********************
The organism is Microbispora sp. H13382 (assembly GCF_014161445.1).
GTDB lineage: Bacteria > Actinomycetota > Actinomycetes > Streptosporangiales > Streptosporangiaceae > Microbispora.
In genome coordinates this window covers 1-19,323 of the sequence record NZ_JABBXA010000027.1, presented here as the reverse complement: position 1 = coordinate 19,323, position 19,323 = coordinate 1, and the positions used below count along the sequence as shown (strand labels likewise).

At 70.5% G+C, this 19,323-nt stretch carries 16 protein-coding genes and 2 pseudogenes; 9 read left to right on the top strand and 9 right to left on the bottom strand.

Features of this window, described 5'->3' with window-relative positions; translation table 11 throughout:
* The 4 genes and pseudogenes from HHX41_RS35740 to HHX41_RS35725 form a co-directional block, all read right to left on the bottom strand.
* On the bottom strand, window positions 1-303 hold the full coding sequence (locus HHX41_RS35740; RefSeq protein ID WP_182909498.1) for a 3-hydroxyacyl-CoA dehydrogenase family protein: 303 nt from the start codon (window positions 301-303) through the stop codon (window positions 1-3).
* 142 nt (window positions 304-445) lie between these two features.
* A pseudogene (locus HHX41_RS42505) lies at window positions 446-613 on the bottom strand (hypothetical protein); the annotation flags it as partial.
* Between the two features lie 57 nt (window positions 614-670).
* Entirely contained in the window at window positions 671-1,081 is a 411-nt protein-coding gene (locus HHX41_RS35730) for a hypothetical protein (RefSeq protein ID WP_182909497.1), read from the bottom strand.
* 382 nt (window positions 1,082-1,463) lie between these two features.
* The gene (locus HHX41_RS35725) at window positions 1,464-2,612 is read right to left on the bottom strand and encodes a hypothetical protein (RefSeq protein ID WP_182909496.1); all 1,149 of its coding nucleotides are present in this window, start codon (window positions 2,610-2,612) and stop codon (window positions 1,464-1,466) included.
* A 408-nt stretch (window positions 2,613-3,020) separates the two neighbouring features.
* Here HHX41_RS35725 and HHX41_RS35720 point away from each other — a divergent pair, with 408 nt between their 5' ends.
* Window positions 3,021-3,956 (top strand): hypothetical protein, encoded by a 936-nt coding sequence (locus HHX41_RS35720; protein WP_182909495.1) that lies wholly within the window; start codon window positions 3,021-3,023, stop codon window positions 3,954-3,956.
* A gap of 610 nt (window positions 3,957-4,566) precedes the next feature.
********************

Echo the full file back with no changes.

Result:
The organism is Microbispora sp. H13382 (assembly GCF_014161445.1).
GTDB lineage: Bacteria > Actinomycetota > Actinomycetes > Streptosporangiales > Streptosporangiaceae > Microbispora.
In genome coordinates this window covers 1-19,323 of the sequence record NZ_JABBXA010000027.1, presented here as the reverse complement: position 1 = coordinate 19,323, position 19,323 = coordinate 1, and the positions used below count along the sequence as shown (strand labels likewise).

At 70.5% G+C, this 19,323-nt stretch carries 16 protein-coding genes and 2 pseudogenes; 9 read left to right on the top strand and 9 right to left on the bottom strand.

Features of this window, described 5'->3' with window-relative positions; translation table 11 throughout:
* The 4 genes and pseudogenes from HHX41_RS35740 to HHX41_RS35725 form a co-directional block, all read right to left on the bottom strand.
* On the bottom strand, window positions 1-303 hold the full coding sequence (locus HHX41_RS35740; RefSeq protein ID WP_182909498.1) for a 3-hydroxyacyl-CoA dehydrogenase family protein: 303 nt from the start codon (window positions 301-303) through the stop codon (window positions 1-3).
* 142 nt (window positions 304-445) lie between these two features.
* A pseudogene (locus HHX41_RS42505) lies at window positions 446-613 on the bottom strand (hypothetical protein); the annotation flags it as partial.
* Between the two features lie 57 nt (window positions 614-670).
* Entirely contained in the window at window positions 671-1,081 is a 411-nt protein-coding gene (locus HHX41_RS35730) for a hypothetical protein (RefSeq protein ID WP_182909497.1), read from the bottom strand.
* 382 nt (window positions 1,082-1,463) lie between these two features.
* The gene (locus HHX41_RS35725) at window positions 1,464-2,612 is read right to left on the bottom strand and encodes a hypothetical protein (RefSeq protein ID WP_182909496.1); all 1,149 of its coding nucleotides are present in this window, start codon (window positions 2,610-2,612) and stop codon (window positions 1,464-1,466) included.
* A 408-nt stretch (window positions 2,613-3,020) separates the two neighbouring features.
* Here HHX41_RS35725 and HHX41_RS35720 point away from each other — a divergent pair, with 408 nt between their 5' ends.
* Window positions 3,021-3,956 (top strand): hypothetical protein, encoded by a 936-nt coding sequence (locus HHX41_RS35720; protein WP_182909495.1) that lies wholly within the window; start codon window positions 3,021-3,023, stop codon window positions 3,954-3,956.
* A gap of 610 nt (window positions 3,957-4,566) precedes the next feature.